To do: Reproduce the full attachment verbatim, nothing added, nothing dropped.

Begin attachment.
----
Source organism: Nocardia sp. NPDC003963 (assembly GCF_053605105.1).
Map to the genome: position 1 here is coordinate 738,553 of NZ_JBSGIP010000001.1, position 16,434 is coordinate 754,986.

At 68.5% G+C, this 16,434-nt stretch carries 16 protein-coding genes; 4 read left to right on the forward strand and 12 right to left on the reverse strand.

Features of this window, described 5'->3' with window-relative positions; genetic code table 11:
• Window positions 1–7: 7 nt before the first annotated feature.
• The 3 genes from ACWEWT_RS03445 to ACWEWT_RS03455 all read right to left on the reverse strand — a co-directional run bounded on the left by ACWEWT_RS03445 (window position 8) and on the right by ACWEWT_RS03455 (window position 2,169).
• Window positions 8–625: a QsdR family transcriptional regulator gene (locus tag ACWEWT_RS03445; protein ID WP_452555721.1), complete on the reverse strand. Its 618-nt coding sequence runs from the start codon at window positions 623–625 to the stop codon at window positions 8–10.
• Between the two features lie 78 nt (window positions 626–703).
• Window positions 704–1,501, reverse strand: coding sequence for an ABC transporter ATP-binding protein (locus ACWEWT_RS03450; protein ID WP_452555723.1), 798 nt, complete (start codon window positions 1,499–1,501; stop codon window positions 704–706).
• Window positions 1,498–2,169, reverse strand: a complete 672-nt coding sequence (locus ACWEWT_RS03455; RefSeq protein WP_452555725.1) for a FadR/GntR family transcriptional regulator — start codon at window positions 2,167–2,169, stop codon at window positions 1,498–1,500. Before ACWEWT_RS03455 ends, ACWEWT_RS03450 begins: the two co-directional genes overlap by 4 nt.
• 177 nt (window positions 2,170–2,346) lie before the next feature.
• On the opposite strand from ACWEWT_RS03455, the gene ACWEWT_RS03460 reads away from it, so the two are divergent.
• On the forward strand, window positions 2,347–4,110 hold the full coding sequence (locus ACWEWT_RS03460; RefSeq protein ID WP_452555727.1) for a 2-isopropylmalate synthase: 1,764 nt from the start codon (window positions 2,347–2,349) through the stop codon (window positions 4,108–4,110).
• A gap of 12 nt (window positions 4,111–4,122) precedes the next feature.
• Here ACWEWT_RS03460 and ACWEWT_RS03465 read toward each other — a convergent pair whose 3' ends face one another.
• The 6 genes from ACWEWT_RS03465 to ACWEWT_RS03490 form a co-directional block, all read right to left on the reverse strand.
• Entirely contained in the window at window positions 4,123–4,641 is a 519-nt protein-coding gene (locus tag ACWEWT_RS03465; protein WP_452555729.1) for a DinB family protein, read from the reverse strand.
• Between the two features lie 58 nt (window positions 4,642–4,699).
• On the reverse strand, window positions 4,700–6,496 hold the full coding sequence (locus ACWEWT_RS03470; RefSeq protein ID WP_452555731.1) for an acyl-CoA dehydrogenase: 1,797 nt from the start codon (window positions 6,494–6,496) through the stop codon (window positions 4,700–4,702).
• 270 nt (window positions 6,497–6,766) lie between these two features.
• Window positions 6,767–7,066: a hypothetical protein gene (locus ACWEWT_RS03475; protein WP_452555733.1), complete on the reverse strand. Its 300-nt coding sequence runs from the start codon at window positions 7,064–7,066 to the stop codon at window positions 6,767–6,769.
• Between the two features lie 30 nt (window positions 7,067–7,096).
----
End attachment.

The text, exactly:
Source organism: Nocardia sp. NPDC003963 (assembly GCF_053605105.1).
Map to the genome: position 1 here is coordinate 738,553 of NZ_JBSGIP010000001.1, position 16,434 is coordinate 754,986.

At 68.5% G+C, this 16,434-nt stretch carries 16 protein-coding genes; 4 read left to right on the forward strand and 12 right to left on the reverse strand.

Features of this window, described 5'->3' with window-relative positions; genetic code table 11:
• Window positions 1–7: 7 nt before the first annotated feature.
• The 3 genes from ACWEWT_RS03445 to ACWEWT_RS03455 all read right to left on the reverse strand — a co-directional run bounded on the left by ACWEWT_RS03445 (window position 8) and on the right by ACWEWT_RS03455 (window position 2,169).
• Window positions 8–625: a QsdR family transcriptional regulator gene (locus tag ACWEWT_RS03445; protein ID WP_452555721.1), complete on the reverse strand. Its 618-nt coding sequence runs from the start codon at window positions 623–625 to the stop codon at window positions 8–10.
• Between the two features lie 78 nt (window positions 626–703).
• Window positions 704–1,501, reverse strand: coding sequence for an ABC transporter ATP-binding protein (locus ACWEWT_RS03450; protein ID WP_452555723.1), 798 nt, complete (start codon window positions 1,499–1,501; stop codon window positions 704–706).
• Window positions 1,498–2,169, reverse strand: a complete 672-nt coding sequence (locus ACWEWT_RS03455; RefSeq protein WP_452555725.1) for a FadR/GntR family transcriptional regulator — start codon at window positions 2,167–2,169, stop codon at window positions 1,498–1,500. Before ACWEWT_RS03455 ends, ACWEWT_RS03450 begins: the two co-directional genes overlap by 4 nt.
• 177 nt (window positions 2,170–2,346) lie before the next feature.
• On the opposite strand from ACWEWT_RS03455, the gene ACWEWT_RS03460 reads away from it, so the two are divergent.
• On the forward strand, window positions 2,347–4,110 hold the full coding sequence (locus ACWEWT_RS03460; RefSeq protein ID WP_452555727.1) for a 2-isopropylmalate synthase: 1,764 nt from the start codon (window positions 2,347–2,349) through the stop codon (window positions 4,108–4,110).
• A gap of 12 nt (window positions 4,111–4,122) precedes the next feature.
• Here ACWEWT_RS03460 and ACWEWT_RS03465 read toward each other — a convergent pair whose 3' ends face one another.
• The 6 genes from ACWEWT_RS03465 to ACWEWT_RS03490 form a co-directional block, all read right to left on the reverse strand.
• Entirely contained in the window at window positions 4,123–4,641 is a 519-nt protein-coding gene (locus tag ACWEWT_RS03465; protein WP_452555729.1) for a DinB family protein, read from the reverse strand.
• Between the two features lie 58 nt (window positions 4,642–4,699).
• On the reverse strand, window positions 4,700–6,496 hold the full coding sequence (locus ACWEWT_RS03470; RefSeq protein ID WP_452555731.1) for an acyl-CoA dehydrogenase: 1,797 nt from the start codon (window positions 6,494–6,496) through the stop codon (window positions 4,700–4,702).
• 270 nt (window positions 6,497–6,766) lie between these two features.
• Window positions 6,767–7,066: a hypothetical protein gene (locus ACWEWT_RS03475; protein WP_452555733.1), complete on the reverse strand. Its 300-nt coding sequence runs from the start codon at window positions 7,064–7,066 to the stop codon at window positions 6,767–6,769.
• Between the two features lie 30 nt (window positions 7,067–7,096).